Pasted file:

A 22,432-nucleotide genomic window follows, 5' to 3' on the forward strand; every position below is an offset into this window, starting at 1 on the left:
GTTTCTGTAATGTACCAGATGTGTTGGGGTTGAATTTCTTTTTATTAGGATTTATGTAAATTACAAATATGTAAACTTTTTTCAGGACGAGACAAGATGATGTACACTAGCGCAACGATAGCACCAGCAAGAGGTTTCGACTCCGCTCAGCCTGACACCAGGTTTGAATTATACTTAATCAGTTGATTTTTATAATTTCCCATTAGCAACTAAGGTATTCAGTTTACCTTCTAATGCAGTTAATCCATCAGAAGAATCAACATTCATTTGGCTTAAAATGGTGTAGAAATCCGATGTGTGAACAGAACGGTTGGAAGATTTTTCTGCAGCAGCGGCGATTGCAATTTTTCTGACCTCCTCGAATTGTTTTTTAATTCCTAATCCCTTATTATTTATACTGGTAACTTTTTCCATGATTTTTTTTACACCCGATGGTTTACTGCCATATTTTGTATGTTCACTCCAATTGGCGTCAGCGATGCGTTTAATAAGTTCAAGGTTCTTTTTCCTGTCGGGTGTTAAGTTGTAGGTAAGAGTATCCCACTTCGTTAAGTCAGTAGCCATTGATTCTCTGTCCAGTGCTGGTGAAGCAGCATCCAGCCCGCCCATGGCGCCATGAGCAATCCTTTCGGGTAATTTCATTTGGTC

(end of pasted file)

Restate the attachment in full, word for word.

A 22,432-nucleotide genomic window follows, 5' to 3' on the forward strand; every position below is an offset into this window, starting at 1 on the left:
GTTTCTGTAATGTACCAGATGTGTTGGGGTTGAATTTCTTTTTATTAGGATTTATGTAAATTACAAATATGTAAACTTTTTTCAGGACGAGACAAGATGATGTACACTAGCGCAACGATAGCACCAGCAAGAGGTTTCGACTCCGCTCAGCCTGACACCAGGTTTGAATTATACTTAATCAGTTGATTTTTATAATTTCCCATTAGCAACTAAGGTATTCAGTTTACCTTCTAATGCAGTTAATCCATCAGAAGAATCAACATTCATTTGGCTTAAAATGGTGTAGAAATCCGATGTGTGAACAGAACGGTTGGAAGATTTTTCTGCAGCAGCGGCGATTGCAATTTTTCTGACCTCCTCGAATTGTTTTTTAATTCCTAATCCCTTATTATTTATACTGGTAACTTTTTCCATGATTTTTTTTACACCCGATGGTTTACTGCCATATTTTGTATGTTCACTCCAATTGGCGTCAGCGATGCGTTTAATAAGTTCAAGGTTCTTTTTCCTGTCGGGTGTTAAGTTGTAGGTAAGAGTATCCCACTTCGTTAAGTCAGTAGCCATTGATTCTCTGTCCAGTGCTGGTGAAGCAGCATCCAGCCCGCCCATGGCGCCATGAGCAATCCTTTCGGGTAATTTCATTTGGTC